This month, the administration asked Congress to provide $37 billion in additional military and humanitarian aid to Ukraine in the post-election legislative session and to approve it before Republicans take control of the House in January. House Republican Leader Kevin McCarthy of California, who is seeking to become speaker, warned that Republicans will not support writing a “blank check” to Ukraine.

Even with fresh money, stocks cannot be replenished quickly. Several systems that proved to be the most important in Ukraine were shut down production lines a few years ago. Keeping a production line open is expensive, and the military had other spending priorities.

The Pentagon awarded Raytheon a $624 million contract in May for 1,300 new Stinger missiles, but the company said it would not be able to ramp up production until next year because of parts shortages.

“The Stinger line was shut down in 2008,” LaPlante said. “Really, who did that? We’ve all done it. You did it. We did it,” he said, referring to the decision by Congress and the Pentagon not to fund continued production of the Army’s anti-aircraft munitions, which can be launched by a soldier or mounted on a platform or truck.

Based on an analysis of previous military budget documents, Mark Cancian, a senior adviser at the Center for Strategic and International Studies, estimates that the 1,600 Stinger systems the US has delivered to Ukraine represent roughly one-quarter of its total arsenal.

The HIMARS system, which Ukraine has used so effectively in its counteroffensive, faces some of the same challenges, LaPlante said.

“The thing that is saving Ukraine now, and that everyone around the world wants, we have stopped its production,” he said.

Production of the HIMARS was discontinued by the military from about 2014 to 2018, LaPlante said. The military is now trying to increase production to eight a month, or 96 a year, Bush said.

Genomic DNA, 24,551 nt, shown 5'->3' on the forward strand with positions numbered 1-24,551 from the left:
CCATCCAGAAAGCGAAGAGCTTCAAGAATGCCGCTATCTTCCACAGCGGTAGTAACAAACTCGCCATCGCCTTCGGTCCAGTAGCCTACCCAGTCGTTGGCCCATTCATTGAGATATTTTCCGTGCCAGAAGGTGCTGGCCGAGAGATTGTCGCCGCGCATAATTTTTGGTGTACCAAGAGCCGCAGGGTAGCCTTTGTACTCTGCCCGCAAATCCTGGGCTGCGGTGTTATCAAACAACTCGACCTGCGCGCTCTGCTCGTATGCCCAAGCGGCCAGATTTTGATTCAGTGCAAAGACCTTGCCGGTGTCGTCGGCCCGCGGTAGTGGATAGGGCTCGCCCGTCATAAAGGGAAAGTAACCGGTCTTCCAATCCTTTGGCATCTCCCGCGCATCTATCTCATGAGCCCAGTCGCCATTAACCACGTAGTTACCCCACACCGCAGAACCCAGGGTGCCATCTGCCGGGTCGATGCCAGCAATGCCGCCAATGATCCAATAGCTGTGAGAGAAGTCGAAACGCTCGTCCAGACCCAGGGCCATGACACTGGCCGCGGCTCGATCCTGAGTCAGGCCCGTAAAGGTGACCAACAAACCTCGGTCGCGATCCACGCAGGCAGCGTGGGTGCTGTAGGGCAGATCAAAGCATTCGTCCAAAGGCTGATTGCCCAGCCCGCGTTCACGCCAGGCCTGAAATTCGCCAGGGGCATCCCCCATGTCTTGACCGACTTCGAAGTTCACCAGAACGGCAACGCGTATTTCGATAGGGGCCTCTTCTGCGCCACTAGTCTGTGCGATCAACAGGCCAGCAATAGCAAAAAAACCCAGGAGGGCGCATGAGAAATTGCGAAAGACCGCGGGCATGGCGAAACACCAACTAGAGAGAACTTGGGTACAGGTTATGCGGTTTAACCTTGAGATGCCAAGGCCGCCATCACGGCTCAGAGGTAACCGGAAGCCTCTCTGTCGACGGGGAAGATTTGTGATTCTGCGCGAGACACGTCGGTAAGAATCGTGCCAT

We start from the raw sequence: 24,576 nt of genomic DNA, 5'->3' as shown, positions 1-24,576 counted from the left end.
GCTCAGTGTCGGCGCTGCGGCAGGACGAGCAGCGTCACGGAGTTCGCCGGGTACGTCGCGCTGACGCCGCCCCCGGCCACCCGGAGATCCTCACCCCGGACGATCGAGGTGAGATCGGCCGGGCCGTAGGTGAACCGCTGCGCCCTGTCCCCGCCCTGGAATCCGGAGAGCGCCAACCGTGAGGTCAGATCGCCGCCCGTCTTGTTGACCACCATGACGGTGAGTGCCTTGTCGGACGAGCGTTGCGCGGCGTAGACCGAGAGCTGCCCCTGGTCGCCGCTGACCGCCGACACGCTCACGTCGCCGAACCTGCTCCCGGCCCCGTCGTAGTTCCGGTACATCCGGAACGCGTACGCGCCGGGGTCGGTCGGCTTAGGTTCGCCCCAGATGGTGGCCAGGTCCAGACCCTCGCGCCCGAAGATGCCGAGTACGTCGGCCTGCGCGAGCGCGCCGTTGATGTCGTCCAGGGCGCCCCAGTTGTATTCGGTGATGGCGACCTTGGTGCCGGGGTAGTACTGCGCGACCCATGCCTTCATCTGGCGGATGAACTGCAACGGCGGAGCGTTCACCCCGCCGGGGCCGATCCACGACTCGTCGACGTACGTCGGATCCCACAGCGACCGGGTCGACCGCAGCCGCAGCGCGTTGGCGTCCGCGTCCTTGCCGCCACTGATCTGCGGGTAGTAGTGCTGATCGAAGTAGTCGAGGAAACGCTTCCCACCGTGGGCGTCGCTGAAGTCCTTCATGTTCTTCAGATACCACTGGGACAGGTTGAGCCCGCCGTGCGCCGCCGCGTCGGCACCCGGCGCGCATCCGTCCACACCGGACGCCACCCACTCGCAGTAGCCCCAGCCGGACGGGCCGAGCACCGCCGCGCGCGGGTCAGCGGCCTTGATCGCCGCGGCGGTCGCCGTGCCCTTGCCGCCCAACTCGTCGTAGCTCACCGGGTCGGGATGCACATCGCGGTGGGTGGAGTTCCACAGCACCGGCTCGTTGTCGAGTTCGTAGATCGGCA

The effectiveness of HIMARS in Ukraine has increased interest elsewhere. Poland, Lithuania and Taiwan have issued orders, even as the US works to rush more into Ukraine. If the conflict drags on and more HIMARS munitions become a priority for Ukraine, this could potentially limit US troops’ access to live fire training rounds.

The Pentagon announced this month a $14.4 million contract to accelerate production of the new HIMARS to replenish the stockpile.

“This conflict has revealed that munitions production in the United States and with our allies is likely insufficient for major land wars,” said Ryan Brobst, an analyst at the Center for Military and Political Power at the Foundation for Defense of Democracies.

The US also recently announced it would supply Ukraine with four Avenger air defense systems, man-portable launchers that can be mounted on tracked or wheeled vehicles, to provide another shorter-range option against Iranian drones used by Russian forces. But the Avenger systems also rely on Stinger missiles.

The Pentagon’s deputy press secretary, Sabrina Singh, said concerns about supplies have been taken into account.

“We wouldn’t have provided these Stinger missiles if we didn’t feel we could,” Singh said at a recent Pentagon briefing.


Follow AP coverage of the war in Ukraine at: https://apnews.com/hub/russia-ukraine